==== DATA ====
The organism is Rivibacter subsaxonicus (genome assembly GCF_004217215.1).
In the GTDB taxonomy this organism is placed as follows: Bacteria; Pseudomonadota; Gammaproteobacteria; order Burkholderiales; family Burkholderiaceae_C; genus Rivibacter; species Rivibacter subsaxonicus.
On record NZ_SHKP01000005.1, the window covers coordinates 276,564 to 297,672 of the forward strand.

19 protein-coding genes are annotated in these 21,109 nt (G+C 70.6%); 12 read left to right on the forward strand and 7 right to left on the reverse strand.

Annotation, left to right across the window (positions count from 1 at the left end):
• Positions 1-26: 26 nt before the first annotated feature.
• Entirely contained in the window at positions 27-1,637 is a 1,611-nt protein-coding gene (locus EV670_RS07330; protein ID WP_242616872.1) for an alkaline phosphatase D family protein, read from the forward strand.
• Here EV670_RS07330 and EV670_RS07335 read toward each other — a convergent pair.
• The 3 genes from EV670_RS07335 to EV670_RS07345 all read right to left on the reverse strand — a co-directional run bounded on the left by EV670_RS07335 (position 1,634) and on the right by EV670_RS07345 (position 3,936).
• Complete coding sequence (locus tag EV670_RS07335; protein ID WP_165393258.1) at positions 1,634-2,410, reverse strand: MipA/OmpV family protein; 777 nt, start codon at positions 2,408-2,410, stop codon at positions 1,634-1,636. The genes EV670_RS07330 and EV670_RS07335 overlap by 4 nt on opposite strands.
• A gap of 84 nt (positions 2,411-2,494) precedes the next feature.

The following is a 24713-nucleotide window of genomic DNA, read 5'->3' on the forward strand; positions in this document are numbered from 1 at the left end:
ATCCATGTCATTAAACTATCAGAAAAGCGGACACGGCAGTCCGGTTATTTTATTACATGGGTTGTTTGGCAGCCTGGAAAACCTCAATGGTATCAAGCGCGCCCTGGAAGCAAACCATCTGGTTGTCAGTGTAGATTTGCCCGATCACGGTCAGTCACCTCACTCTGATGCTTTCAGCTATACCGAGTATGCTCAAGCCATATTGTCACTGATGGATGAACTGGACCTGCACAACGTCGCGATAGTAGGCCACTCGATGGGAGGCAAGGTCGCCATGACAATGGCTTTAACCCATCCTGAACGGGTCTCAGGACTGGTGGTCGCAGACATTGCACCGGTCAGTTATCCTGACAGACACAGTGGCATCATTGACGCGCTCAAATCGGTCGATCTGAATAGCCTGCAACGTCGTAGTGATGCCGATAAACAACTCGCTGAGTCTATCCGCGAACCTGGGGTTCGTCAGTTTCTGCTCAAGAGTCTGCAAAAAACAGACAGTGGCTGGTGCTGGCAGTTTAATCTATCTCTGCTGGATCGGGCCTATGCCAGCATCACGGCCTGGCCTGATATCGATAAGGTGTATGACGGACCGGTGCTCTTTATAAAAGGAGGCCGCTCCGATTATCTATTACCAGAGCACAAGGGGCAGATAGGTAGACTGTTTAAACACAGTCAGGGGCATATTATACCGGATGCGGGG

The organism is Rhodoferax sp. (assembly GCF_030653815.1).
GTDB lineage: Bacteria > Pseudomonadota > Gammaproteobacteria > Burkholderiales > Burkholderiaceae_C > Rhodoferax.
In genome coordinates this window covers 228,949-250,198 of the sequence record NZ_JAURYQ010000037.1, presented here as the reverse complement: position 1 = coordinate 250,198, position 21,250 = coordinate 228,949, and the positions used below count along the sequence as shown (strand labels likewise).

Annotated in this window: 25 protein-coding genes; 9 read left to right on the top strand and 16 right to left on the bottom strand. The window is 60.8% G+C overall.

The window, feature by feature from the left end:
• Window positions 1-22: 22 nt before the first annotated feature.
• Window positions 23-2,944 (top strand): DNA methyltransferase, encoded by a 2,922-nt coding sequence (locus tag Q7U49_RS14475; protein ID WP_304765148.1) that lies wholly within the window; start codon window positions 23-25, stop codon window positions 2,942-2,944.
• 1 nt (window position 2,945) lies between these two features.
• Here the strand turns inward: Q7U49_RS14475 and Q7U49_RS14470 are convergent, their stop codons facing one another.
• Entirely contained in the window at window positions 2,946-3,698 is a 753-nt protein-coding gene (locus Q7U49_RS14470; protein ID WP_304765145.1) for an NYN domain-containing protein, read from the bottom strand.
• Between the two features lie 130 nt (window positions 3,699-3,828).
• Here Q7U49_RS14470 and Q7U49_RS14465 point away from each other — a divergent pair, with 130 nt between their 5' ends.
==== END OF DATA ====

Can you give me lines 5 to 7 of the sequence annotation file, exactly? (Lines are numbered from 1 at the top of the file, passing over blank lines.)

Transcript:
Annotation, left to right across the window (positions count from 1 at the left end):
• Positions 1-26: 26 nt before the first annotated feature.
• Entirely contained in the window at positions 27-1,637 is a 1,611-nt protein-coding gene (locus EV670_RS07330; protein ID WP_242616872.1) for an alkaline phosphatase D family protein, read from the forward strand.